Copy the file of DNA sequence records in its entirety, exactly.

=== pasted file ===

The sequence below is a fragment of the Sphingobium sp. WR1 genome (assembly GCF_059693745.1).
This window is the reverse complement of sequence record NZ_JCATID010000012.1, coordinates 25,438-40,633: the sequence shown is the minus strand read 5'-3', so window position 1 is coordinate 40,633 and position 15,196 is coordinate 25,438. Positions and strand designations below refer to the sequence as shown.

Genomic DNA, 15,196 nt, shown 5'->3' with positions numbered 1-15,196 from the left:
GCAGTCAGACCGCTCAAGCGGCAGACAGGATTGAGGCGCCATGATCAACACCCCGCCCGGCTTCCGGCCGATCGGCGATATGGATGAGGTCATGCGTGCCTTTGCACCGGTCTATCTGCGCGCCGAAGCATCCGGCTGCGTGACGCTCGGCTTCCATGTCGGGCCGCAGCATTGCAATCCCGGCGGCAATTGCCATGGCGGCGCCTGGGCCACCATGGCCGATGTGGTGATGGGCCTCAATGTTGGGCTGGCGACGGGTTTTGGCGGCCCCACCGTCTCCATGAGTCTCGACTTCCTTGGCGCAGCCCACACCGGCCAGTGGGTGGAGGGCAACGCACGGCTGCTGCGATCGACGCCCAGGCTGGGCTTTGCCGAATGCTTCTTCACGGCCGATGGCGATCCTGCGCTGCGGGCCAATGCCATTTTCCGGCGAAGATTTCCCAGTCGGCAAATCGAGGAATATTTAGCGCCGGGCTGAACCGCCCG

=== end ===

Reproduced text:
The sequence below is a fragment of the Sphingobium sp. WR1 genome (assembly GCF_059693745.1).
This window is the reverse complement of sequence record NZ_JCATID010000012.1, coordinates 25,438-40,633: the sequence shown is the minus strand read 5'-3', so window position 1 is coordinate 40,633 and position 15,196 is coordinate 25,438. Positions and strand designations below refer to the sequence as shown.

Genomic DNA, 15,196 nt, shown 5'->3' with positions numbered 1-15,196 from the left:
GCAGTCAGACCGCTCAAGCGGCAGACAGGATTGAGGCGCCATGATCAACACCCCGCCCGGCTTCCGGCCGATCGGCGATATGGATGAGGTCATGCGTGCCTTTGCACCGGTCTATCTGCGCGCCGAAGCATCCGGCTGCGTGACGCTCGGCTTCCATGTCGGGCCGCAGCATTGCAATCCCGGCGGCAATTGCCATGGCGGCGCCTGGGCCACCATGGCCGATGTGGTGATGGGCCTCAATGTTGGGCTGGCGACGGGTTTTGGCGGCCCCACCGTCTCCATGAGTCTCGACTTCCTTGGCGCAGCCCACACCGGCCAGTGGGTGGAGGGCAACGCACGGCTGCTGCGATCGACGCCCAGGCTGGGCTTTGCCGAATGCTTCTTCACGGCCGATGGCGATCCTGCGCTGCGGGCCAATGCCATTTTCCGGCGAAGATTTCCCAGTCGGCAAATCGAGGAATATTTAGCGCCGGGCTGAACCGCCCG